A decade of war has vaulted unmanned aircraft from intriguing peripherals to integral players, at least in the U.S. way of war, and yet we have barely begun to imagine the uses to which they will be put.
Army Maj. Darin L. Gaub invites us to remember the state of manned military aircraft in the wake of World War I — having come so far so fast, they retained unimaginable potential — and notes that UAVs are at a comparable stage in their evolution.
Gaub is not so worried that we will fail to unlock this potential as he is alarmed at the fractured state of Pentagon preparation to meet and defeat adversary unmanned aircraft. It is past time, he says, to launch deep and coordinated efforts to develop counter-UAV doctrine and training.
Army Maj. Stephen Flanagan advances the near-heretical notion that the prolonged stress and sleep deprivation at Ranger school, and elsewhere in the military experience, hurt more than they help.
David Hollis, the new chief of the J51 strategy division at U.S. Cyber Command, describes how innovation in IT acquisition — don’t test before you buy!? — helped the government make data encryption better, cheaper, easier and faster.
Air Force Lt. Col. Jean-Philippe Peltier argues that detailing military officers to the State Department and sending them off to be part of another military’s chain of command could reap vast benefits.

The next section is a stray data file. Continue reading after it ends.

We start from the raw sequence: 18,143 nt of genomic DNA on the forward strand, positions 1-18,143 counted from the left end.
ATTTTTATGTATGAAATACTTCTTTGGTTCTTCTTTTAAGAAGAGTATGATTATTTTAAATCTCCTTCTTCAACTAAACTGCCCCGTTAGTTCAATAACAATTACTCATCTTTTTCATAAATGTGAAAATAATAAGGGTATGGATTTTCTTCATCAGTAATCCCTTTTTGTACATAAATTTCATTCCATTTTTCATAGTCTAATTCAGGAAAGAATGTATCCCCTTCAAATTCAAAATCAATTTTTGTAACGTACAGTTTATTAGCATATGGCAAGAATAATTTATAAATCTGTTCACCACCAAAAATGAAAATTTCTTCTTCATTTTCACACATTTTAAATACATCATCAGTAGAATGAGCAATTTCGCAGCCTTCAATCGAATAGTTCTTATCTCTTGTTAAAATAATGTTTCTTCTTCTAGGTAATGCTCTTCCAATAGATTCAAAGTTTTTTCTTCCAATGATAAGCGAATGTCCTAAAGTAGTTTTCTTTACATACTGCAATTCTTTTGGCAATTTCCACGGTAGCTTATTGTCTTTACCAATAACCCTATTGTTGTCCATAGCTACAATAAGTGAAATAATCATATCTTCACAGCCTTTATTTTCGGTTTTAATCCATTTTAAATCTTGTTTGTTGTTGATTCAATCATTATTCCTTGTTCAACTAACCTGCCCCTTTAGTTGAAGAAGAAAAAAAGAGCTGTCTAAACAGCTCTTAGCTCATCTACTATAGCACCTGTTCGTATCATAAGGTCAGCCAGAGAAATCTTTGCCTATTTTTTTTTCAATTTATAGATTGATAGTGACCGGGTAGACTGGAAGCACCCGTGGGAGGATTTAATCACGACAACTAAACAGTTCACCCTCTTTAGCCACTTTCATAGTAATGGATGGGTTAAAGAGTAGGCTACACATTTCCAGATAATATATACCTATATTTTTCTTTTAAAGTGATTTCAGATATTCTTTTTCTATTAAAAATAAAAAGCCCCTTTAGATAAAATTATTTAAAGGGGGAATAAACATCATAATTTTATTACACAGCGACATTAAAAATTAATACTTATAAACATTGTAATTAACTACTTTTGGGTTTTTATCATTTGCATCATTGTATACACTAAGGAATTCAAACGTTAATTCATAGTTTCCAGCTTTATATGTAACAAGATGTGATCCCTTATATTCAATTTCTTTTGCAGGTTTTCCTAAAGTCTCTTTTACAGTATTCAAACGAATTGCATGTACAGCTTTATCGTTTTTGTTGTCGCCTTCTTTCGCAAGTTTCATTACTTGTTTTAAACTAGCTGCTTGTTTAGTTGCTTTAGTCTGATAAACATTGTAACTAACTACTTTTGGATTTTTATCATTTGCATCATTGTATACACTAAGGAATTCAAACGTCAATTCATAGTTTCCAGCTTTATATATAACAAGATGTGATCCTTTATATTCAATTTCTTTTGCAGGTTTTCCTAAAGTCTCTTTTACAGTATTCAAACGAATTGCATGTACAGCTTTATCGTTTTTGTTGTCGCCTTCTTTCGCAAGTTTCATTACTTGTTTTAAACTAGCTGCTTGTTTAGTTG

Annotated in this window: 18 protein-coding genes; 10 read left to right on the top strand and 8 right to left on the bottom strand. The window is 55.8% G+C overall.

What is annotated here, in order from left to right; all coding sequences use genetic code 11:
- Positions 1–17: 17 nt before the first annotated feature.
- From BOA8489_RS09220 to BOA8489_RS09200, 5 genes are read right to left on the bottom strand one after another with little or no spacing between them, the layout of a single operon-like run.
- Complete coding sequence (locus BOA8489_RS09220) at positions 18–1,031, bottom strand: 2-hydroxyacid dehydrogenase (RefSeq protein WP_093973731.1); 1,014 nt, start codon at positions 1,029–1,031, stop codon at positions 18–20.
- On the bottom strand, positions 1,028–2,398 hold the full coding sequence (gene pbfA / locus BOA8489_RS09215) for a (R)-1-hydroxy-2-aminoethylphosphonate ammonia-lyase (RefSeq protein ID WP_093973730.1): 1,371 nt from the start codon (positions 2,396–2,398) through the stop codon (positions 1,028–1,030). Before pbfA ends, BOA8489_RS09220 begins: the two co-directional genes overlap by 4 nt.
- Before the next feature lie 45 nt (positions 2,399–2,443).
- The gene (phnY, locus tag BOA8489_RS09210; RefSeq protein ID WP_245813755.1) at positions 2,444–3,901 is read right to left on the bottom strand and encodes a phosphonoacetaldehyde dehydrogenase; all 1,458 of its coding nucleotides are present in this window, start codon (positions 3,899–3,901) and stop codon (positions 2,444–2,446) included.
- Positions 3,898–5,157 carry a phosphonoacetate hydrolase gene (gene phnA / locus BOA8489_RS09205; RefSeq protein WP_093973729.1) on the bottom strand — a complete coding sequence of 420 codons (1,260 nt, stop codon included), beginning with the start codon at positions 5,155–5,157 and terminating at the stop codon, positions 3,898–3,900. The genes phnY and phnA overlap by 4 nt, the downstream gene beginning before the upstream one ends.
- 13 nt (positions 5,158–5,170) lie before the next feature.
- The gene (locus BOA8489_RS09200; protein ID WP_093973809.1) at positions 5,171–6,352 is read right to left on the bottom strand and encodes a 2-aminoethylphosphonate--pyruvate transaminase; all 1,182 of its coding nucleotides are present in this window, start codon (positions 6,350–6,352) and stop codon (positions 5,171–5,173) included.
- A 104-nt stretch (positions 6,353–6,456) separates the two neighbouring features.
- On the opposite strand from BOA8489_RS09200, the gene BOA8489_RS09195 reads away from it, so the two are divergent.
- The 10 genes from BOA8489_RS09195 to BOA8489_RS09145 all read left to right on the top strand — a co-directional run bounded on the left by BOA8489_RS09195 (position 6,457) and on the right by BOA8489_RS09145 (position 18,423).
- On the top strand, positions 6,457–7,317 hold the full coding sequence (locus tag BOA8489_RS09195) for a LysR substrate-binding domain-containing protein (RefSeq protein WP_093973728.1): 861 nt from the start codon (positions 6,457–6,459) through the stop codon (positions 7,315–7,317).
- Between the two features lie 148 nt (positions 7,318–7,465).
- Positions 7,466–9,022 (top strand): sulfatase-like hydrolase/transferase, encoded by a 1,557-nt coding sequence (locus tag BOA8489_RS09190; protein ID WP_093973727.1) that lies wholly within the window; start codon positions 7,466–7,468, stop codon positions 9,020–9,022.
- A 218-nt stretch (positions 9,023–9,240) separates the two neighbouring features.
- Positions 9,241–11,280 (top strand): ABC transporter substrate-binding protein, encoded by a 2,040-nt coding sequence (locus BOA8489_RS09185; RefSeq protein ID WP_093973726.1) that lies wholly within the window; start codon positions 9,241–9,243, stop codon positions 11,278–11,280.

Robert Killebrew lays out his thoughts on how the U.S. military should react to impending budget cuts, while Robert Scales looks to history and proposes a future force built around 7,000 small units.
And finally, no recent AFJ article provoked quite so much passion as October’s “Goodbye, OODA Loop.” Admirers believed they had seen theorist Col. John Boyd taken down a long-overdue peg; detractors condemned the notion that the observe-orient-decide-act cycle might be obsolete. Air Force Lt. Col. David “Sugar” Lyle explains how everyone is right — and how many of us, at least, have gotten something wrong.
— Bradley Peniston, Editor, Armed Forces Journal (firstname.lastname@example.org)